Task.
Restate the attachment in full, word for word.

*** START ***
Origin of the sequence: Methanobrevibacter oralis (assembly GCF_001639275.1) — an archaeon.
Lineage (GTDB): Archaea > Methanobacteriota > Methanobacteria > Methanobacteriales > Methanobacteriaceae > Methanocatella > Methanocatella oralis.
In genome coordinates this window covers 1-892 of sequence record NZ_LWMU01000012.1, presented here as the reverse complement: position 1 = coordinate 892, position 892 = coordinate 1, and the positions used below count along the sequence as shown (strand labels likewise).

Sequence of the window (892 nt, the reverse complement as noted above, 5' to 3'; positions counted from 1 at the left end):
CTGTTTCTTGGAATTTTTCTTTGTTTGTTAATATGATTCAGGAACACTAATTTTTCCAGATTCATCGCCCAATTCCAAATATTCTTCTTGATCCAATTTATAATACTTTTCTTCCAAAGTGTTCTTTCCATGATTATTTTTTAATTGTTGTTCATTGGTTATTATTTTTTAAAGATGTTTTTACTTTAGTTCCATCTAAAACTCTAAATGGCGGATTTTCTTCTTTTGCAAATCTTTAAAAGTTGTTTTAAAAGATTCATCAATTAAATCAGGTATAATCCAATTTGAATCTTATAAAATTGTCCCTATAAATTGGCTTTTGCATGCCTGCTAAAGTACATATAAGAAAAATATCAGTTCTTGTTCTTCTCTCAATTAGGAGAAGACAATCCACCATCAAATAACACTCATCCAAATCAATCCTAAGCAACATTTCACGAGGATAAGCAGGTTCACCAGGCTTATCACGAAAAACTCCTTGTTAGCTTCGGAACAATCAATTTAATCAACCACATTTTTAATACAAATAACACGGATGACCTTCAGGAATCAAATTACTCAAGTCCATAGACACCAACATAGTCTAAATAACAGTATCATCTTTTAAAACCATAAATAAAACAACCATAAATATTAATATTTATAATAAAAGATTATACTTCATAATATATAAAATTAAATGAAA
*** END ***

Origin of the sequence: Methanobrevibacter oralis (assembly GCF_001639275.1) — an archaeon.
Lineage (GTDB): Archaea > Methanobacteriota > Methanobacteria > Methanobacteriales > Methanobacteriaceae > Methanocatella > Methanocatella oralis.
In genome coordinates this window covers 1-892 of sequence record NZ_LWMU01000012.1, presented here as the reverse complement: position 1 = coordinate 892, position 892 = coordinate 1, and the positions used below count along the sequence as shown (strand labels likewise).

Sequence of the window (892 nt, the reverse complement as noted above, 5' to 3'; positions counted from 1 at the left end):
CTGTTTCTTGGAATTTTTCTTTGTTTGTTAATATGATTCAGGAACACTAATTTTTCCAGATTCATCGCCCAATTCCAAATATTCTTCTTGATCCAATTTATAATACTTTTCTTCCAAAGTGTTCTTTCCATGATTATTTTTTAATTGTTGTTCATTGGTTATTATTTTTTAAAGATGTTTTTACTTTAGTTCCATCTAAAACTCTAAATGGCGGATTTTCTTCTTTTGCAAATCTTTAAAAGTTGTTTTAAAAGATTCATCAATTAAATCAGGTATAATCCAATTTGAATCTTATAAAATTGTCCCTATAAATTGGCTTTTGCATGCCTGCTAAAGTACATATAAGAAAAATATCAGTTCTTGTTCTTCTCTCAATTAGGAGAAGACAATCCACCATCAAATAACACTCATCCAAATCAATCCTAAGCAACATTTCACGAGGATAAGCAGGTTCACCAGGCTTATCACGAAAAACTCCTTGTTAGCTTCGGAACAATCAATTTAATCAACCACATTTTTAATACAAATAACACGGATGACCTTCAGGAATCAAATTACTCAAGTCCATAGACACCAACATAGTCTAAATAACAGTATCATCTTTTAAAACCATAAATAAAACAACCATAAATATTAATATTTATAATAAAAGATTATACTTCATAATATATAAAATTAAATGAAA